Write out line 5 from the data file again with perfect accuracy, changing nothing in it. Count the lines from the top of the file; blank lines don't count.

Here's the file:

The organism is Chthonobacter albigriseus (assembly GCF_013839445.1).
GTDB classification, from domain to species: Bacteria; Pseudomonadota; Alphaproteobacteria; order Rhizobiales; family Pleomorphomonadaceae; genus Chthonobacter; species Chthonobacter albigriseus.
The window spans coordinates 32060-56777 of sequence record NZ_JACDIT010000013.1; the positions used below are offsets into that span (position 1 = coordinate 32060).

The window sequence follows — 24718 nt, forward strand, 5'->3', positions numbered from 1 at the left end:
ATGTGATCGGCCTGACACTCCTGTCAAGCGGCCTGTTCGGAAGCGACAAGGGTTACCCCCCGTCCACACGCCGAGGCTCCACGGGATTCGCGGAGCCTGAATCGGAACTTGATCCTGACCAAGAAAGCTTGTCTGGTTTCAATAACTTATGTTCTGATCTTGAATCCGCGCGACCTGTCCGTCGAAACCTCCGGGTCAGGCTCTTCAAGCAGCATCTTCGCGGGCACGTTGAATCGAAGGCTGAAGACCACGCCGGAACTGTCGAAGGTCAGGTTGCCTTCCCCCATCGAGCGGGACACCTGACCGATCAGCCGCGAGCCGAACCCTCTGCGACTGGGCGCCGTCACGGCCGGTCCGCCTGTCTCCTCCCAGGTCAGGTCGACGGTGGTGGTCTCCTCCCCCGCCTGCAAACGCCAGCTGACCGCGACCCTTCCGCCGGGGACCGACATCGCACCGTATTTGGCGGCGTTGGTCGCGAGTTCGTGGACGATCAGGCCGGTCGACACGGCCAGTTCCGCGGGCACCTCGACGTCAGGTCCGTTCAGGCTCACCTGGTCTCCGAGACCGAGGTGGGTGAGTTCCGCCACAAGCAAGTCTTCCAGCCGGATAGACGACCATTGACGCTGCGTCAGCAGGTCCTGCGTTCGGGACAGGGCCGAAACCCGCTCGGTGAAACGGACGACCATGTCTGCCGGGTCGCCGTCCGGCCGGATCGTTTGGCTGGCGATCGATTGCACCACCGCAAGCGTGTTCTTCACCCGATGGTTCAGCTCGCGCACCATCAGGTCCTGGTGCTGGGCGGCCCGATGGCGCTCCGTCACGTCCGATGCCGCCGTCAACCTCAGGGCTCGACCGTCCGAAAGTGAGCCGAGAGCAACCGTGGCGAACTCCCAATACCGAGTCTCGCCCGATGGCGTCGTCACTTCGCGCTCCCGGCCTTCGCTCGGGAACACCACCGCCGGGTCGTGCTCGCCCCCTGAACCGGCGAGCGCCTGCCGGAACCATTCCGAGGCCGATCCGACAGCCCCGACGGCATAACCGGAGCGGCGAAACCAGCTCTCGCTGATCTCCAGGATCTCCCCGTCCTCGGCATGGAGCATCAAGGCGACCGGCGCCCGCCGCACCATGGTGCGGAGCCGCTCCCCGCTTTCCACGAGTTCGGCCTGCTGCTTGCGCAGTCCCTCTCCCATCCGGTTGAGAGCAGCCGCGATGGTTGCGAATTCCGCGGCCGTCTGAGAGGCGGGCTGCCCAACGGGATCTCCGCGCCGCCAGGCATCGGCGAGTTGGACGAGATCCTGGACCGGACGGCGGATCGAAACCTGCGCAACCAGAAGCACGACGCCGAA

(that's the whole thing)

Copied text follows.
ATGTGATCGGCCTGACACTCCTGTCAAGCGGCCTGTTCGGAAGCGACAAGGGTTACCCCCCGTCCACACGCCGAGGCTCCACGGGATTCGCGGAGCCTGAATCGGAACTTGATCCTGACCAAGAAAGCTTGTCTGGTTTCAATAACTTATGTTCTGATCTTGAATCCGCGCGACCTGTCCGTCGAAACCTCCGGGTCAGGCTCTTCAAGCAGCATCTTCGCGGGCACGTTGAATCGAAGGCTGAAGACCACGCCGGAACTGTCGAAGGTCAGGTTGCCTTCCCCCATCGAGCGGGACACCTGACCGATCAGCCGCGAGCCGAACCCTCTGCGACTGGGCGCCGTCACGGCCGGTCCGCCTGTCTCCTCCCAGGTCAGGTCGACGGTGGTGGTCTCCTCCCCCGCCTGCAAACGCCAGCTGACCGCGACCCTTCCGCCGGGGACCGACATCGCACCGTATTTGGCGGCGTTGGTCGCGAGTTCGTGGACGATCAGGCCGGTCGACACGGCCAGTTCCGCGGGCACCTCGACGTCAGGTCCGTTCAGGCTCACCTGGTCTCCGAGACCGAGGTGGGTGAGTTCCGCCACAAGCAAGTCTTCCAGCCGGATAGACGACCATTGACGCTGCGTCAGCAGGTCCTGCGTTCGGGACAGGGCCGAAACCCGCTCGGTGAAACGGACGACCATGTCTGCCGGGTCGCCGTCCGGCCGGATCGTTTGGCTGGCGATCGATTGCACCACCGCAAGCGTGTTCTTCACCCGATGGTTCAGCTCGCGCACCATCAGGTCCTGGTGCTGGGCGGCCCGATGGCGCTCCGTCACGTCCGATGCCGCCGTCAACCTCAGGGCTCGACCGTCCGAAAGTGAGCCGAGAGCAACCGTGGCGAACTCCCAATACCGAGTCTCGCCCGATGGCGTCGTCACTTCGCGCTCCCGGCCTTCGCTCGGGAACACCACCGCCGGGTCGTGCTCGCCCCCTGAACCGGCGAGCGCCTGCCGGAACCATTCCGAGGCCGATCCGACAGCCCCGACGGCATAACCGGAGCGGCGAAACCAGCTCTCGCTGATCTCCAGGATCTCCCCGTCCTCGGCATGGAGCATCAAGGCGACCGGCGCCCGCCGCACCATGGTGCGGAGCCGCTCCCCGCTTTCCACGAGTTCGGCCTGCTGCTTGCGCAGTCCCTCTCCCATCCGGTTGAGAGCAGCCGCGATGGTTGCGAATTCCGCGGCCGTCTGAGAGGCGGGCTGCCCAACGGGATCTCCGCGCCGCCAGGCATCGGCGAGTTGGACGAGATCCTGGACCGGACGGCGGATCGAAACCTGCGCAACCAGAAGCACGACGCCGAA